Finally, in the sweltering heat of July, the Yankees traveled to Cleveland for a series with the Indians. DiMaggio had extended his streak to 56 games, and was looking for more, but he ran up against two fine pitchers, and Ken Keltner, the Indians' 3rd baseman, made two spectacular defensive plays, taking away a sure hit each time. Just like that, the streak ended. But DiMaggio hit in 16 straight games afterward.

I've been a big baseball fan my entire life, and I've read books about Roger Maris and Mickey Mantle, but this great book is the best I've read so far. Not only does Kostya Kennedy go into great detail about Joe's streak, he also introduces the reader to Joe's teammates, including Lefty Gomez and Phil Rizzuto. The reader also gets a glimpse into Joe's private life as well. One of the best aspects of the book is Kennedy's "The View From Here" chapters he included. These informative chapters include analysis on DiMaggio's streak as well as Pete Rose's 44-game run in 1978.

I give "56" my highest recommendation. Baseball fans will love this great book.
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on October 5, 2014
Considering how well known Joe DiMaggio's 56-game hitting streak is, you'd think that a book written about the subject 70 years later couldn't possibly contain any surprises or new revelations. Kostya Kennedy's book, however, is interesting in a number of unexpected ways.

First is the prose style, which, if you're used to the standard style of baseball history (either a straightforward narrative told in the third person, or an autobiographical history with first-person interjections)... well, "56" is none of those. This book is written, essentially, as a novel. Kennedy retells the streak from numerous points of view, and thus inhabits the heads of many different baseball players and fans. Some of these POV scenes, per the acknowledgments, come from Kennedy's direct interview with the subject. However, as many of the people quoted are long dead, other scenes (such as those from the view of Joe DiMaggio's then-wife Dorothy) are based on second- or third-hand information. I found this a little bit distracting, but I can appreciate what the author was trying to achieve.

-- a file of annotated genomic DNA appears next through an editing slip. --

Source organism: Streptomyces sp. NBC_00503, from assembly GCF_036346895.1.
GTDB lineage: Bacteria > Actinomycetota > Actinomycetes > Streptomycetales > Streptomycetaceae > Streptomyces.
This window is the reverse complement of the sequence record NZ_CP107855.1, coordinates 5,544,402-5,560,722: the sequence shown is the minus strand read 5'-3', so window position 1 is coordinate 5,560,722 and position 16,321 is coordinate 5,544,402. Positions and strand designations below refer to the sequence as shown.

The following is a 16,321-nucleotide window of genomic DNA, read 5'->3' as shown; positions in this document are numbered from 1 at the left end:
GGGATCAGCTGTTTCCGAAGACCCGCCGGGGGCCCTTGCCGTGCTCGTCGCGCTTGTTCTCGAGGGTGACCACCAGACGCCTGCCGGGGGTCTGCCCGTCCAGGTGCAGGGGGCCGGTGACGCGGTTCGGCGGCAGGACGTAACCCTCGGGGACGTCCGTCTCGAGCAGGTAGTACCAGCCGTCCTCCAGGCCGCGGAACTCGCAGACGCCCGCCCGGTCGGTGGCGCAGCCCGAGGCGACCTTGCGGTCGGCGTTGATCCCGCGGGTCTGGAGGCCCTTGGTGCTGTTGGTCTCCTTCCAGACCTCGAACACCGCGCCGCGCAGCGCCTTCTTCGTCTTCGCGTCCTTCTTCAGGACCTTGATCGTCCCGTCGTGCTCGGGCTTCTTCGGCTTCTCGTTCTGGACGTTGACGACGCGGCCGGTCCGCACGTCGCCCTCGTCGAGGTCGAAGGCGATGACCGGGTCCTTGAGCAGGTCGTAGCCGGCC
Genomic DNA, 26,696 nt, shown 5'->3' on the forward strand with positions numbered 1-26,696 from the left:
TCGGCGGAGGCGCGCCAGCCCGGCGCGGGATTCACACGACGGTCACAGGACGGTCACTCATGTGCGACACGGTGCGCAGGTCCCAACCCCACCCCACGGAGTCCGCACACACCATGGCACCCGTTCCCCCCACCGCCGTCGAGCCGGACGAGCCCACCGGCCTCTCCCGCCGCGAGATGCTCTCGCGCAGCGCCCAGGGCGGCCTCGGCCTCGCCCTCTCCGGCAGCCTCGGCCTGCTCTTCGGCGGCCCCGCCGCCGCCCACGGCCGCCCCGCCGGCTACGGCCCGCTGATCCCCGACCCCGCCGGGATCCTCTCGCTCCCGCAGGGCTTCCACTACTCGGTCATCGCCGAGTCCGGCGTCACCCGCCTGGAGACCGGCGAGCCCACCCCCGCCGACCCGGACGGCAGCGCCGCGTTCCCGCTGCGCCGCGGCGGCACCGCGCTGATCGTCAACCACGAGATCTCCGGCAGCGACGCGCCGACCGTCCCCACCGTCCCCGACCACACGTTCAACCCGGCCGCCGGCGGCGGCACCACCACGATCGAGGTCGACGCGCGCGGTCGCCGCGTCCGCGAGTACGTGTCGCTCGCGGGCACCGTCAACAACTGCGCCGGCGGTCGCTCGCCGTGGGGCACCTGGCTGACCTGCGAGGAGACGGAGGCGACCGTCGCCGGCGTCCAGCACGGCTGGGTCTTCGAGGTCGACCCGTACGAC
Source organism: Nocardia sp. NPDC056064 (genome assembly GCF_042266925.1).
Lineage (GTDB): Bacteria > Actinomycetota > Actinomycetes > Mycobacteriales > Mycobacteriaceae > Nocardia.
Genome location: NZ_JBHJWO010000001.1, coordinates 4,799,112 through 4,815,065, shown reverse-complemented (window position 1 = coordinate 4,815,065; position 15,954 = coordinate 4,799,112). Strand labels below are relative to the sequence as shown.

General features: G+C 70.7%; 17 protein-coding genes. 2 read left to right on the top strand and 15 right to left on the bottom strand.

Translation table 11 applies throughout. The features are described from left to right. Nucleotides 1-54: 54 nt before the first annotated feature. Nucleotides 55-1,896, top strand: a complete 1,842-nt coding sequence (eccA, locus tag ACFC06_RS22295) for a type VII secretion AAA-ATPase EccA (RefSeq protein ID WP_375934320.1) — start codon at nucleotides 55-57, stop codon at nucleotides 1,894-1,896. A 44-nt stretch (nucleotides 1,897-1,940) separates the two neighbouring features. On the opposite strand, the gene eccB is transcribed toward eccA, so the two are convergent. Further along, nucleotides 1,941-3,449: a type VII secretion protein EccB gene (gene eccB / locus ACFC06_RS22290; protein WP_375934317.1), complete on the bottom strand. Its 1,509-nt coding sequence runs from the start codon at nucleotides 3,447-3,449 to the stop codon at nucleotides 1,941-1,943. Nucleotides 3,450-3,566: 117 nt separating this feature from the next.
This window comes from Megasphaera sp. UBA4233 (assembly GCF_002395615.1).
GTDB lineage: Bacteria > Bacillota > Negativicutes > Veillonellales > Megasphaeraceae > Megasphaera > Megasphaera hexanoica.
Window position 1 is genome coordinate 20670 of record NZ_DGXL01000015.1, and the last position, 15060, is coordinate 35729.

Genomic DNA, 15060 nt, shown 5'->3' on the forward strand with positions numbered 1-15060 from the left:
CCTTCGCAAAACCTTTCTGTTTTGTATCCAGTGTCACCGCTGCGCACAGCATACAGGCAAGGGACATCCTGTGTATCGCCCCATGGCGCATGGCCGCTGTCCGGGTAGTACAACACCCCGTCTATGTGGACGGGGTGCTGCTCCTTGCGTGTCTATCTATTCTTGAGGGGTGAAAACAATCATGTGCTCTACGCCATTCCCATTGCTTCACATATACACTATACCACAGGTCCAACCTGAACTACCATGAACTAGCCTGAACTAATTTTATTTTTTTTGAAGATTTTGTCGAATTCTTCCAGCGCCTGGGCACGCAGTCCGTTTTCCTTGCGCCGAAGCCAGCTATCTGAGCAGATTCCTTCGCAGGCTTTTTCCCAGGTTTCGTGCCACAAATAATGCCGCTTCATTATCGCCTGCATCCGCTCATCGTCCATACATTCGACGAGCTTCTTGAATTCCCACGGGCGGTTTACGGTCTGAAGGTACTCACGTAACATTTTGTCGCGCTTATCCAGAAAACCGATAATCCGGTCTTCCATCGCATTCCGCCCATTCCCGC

The core of book is a retelling of the streak, not quite game-by-game, but definitely in enough detail to give you a real sense of the grind of the 1941 baseball season -- when road-trips were conducted by train, and would often last two to three weeks at a time. Kennedy does a terrific job of describing the feel of old-time stadiums, almost all of which (apart from Fenway Park) are long since defunct. We follow the Yankees from scuffling also-rans in May, generating momentum through the latter part of the Streak, to becoming presumptive pennant-winners by mid-July, when the streak ends one night in Cleveland. Lots of old-time baseball names drift in and out of the narrative: brother Dom DiMaggio, .400-hitter Ted Williams, streak-breaking third-baseman Ken Keltner; and a host of pitchers, each one of whom had their own pet strategy for breaking the Streak, almost none of them successful.

Kennedy does work himself into the narrative, in a series of interludes entitled "The View from Here". He describes modern perspectives on the streak from statisticians and from contemporary ballplayers; a lengthy chapter is dedicated to Pete Rose, showing us baseball's exiled all-time hit king in disturbing closeup (this is the seed material of what later became Kennedy's 2014 book on Rose, the first two chapters of which are included with the "56" e-book as a bonus).

Apart from the baseball, Kennedy works in a significant amount of history. We read up on the gathering storm of World War II in the States, and overhear some iconic speeches by President Roosevelt. There's Lou Gehrig's death in the middle of the '41 season. Well-known figures like Gay Talese and Mario Cuomo are shown as children. Several chapters are given over to a series of presumably fictional teenagers in Jackson Heights, Queens, worshiping Joe from afar as they drift from soda shop to street corner to sandlot ball to neighborhood girls (all of whom are named "Betty"). We sit in with Les Brown (and his Band of Some Renown) as they compose their soon-to-be pop standard song about Joltin' Joe DiMaggio.

While DiMaggio is the hero of the book, Kennedy does take care to present him warts-and-all. There are several references to his infidelity to Dorothy while on those long road-trips, and we get a few "Mad Men" style glimpses into Dorothy's misery as she waits at home, in vain, and pregnant, for Joe to come home and be a husband and father. In the event, he would be neither; the couple divorced within a few short years. Our final visit with DiMaggio is on the night where the streak is broken; he borrows his teammate Phil Rizzuto's last 18 dollars in cash, and spends the night alone in a Cleveland tavern. Heroes get to do petty things like this and it only makes them seem more heroic, which is why Scooter was still telling that story more than 60 years later.